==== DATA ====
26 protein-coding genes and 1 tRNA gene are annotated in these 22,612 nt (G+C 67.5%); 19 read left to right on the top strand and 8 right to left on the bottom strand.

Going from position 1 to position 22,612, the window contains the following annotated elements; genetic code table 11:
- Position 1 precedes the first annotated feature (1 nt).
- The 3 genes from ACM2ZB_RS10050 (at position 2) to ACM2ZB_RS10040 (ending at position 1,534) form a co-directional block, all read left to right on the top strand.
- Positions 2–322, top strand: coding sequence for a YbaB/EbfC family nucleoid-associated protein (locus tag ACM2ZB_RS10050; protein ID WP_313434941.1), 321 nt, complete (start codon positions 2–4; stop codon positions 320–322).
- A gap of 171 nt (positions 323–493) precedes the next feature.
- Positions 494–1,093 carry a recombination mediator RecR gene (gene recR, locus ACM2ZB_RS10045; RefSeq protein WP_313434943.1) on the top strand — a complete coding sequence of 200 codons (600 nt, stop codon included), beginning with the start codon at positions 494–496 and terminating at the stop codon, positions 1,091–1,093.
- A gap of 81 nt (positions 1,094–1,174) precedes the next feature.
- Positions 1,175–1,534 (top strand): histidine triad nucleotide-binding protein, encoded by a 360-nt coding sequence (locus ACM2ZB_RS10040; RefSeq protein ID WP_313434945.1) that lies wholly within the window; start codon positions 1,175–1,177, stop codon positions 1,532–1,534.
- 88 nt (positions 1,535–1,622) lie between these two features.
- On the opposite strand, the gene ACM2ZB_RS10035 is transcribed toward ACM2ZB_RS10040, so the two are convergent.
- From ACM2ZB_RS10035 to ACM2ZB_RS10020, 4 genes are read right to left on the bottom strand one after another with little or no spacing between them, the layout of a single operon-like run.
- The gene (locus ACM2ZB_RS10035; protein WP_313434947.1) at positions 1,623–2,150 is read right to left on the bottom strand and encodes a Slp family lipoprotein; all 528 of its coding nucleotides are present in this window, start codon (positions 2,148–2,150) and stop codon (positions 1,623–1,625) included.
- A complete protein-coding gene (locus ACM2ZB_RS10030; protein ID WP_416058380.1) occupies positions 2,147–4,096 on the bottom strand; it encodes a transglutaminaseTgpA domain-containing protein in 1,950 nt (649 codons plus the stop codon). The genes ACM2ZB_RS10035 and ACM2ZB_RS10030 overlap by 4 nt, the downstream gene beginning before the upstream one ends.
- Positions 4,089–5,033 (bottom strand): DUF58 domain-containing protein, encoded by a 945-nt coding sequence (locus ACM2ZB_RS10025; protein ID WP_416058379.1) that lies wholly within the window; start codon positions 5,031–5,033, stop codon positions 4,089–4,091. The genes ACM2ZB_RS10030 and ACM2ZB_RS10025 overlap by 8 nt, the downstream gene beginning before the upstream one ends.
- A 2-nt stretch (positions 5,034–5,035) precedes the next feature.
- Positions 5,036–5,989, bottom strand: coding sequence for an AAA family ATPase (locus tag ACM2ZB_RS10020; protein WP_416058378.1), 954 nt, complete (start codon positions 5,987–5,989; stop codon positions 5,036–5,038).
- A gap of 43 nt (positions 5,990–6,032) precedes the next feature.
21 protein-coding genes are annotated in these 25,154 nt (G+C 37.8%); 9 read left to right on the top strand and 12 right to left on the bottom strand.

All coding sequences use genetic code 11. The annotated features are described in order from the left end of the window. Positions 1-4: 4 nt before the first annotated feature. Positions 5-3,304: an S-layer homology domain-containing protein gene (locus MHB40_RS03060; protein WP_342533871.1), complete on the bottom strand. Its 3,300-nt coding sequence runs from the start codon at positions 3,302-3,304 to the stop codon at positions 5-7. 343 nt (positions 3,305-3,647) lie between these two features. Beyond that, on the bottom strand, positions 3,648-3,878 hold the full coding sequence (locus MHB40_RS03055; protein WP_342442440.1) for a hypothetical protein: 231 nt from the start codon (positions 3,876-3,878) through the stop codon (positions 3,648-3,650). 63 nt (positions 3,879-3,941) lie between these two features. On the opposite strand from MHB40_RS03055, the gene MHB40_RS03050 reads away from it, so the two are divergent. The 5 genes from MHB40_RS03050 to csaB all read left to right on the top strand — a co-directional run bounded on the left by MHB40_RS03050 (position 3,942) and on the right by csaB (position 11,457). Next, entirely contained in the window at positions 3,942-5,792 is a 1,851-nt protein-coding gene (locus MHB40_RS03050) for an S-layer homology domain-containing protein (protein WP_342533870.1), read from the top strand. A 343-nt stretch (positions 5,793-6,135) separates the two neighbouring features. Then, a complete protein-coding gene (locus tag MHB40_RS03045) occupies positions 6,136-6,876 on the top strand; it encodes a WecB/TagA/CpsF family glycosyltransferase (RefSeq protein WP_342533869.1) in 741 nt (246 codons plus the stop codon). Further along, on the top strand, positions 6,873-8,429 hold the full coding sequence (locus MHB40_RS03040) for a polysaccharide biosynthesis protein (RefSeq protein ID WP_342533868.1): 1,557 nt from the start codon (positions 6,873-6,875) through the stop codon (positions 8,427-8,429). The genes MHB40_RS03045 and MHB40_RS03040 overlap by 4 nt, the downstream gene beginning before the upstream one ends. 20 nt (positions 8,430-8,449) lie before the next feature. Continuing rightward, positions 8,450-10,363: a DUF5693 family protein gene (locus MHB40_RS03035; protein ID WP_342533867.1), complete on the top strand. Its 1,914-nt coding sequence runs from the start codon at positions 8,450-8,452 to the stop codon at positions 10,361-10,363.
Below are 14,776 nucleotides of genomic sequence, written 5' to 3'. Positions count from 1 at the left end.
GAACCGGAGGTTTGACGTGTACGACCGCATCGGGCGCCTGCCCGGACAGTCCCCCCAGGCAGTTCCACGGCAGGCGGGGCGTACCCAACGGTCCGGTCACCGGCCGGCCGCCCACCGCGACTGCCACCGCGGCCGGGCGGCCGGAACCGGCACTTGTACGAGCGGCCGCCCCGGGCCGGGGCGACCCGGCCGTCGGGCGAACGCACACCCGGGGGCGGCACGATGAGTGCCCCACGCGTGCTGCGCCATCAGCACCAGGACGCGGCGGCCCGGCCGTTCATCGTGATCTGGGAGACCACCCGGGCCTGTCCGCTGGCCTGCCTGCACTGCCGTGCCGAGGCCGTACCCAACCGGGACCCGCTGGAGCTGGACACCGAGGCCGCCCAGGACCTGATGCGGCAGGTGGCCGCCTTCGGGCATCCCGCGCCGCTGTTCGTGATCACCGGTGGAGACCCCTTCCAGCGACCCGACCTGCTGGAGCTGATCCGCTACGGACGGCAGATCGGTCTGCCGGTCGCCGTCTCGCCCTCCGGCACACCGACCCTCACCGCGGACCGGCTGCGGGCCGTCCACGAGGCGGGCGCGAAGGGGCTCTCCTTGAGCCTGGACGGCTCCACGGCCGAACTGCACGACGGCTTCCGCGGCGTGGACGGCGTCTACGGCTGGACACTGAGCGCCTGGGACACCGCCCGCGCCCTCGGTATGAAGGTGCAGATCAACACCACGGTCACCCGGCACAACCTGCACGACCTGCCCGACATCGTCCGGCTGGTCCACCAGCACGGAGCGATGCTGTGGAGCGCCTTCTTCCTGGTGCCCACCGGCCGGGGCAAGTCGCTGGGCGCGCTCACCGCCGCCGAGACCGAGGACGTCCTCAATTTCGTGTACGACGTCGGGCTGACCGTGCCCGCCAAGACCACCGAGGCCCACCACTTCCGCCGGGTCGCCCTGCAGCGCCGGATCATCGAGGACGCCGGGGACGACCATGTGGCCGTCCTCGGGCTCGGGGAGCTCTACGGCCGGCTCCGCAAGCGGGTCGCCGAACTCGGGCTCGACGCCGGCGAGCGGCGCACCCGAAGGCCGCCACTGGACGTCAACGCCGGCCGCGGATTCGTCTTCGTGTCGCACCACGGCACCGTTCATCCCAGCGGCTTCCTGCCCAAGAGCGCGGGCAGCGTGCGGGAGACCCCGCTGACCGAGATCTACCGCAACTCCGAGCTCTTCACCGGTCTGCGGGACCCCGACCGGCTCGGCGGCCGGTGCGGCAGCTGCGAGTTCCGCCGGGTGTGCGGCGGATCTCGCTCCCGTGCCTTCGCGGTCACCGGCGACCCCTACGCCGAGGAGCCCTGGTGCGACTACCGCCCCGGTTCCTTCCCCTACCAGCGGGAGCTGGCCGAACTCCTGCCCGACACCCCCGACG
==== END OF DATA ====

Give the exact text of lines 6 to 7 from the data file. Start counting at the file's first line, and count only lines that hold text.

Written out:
- A gap of 171 nt (positions 323–493) precedes the next feature.
- Positions 494–1,093 carry a recombination mediator RecR gene (gene recR, locus ACM2ZB_RS10045; RefSeq protein WP_313434943.1) on the top strand — a complete coding sequence of 200 codons (600 nt, stop codon included), beginning with the start codon at positions 494–496 and terminating at the stop codon, positions 1,091–1,093.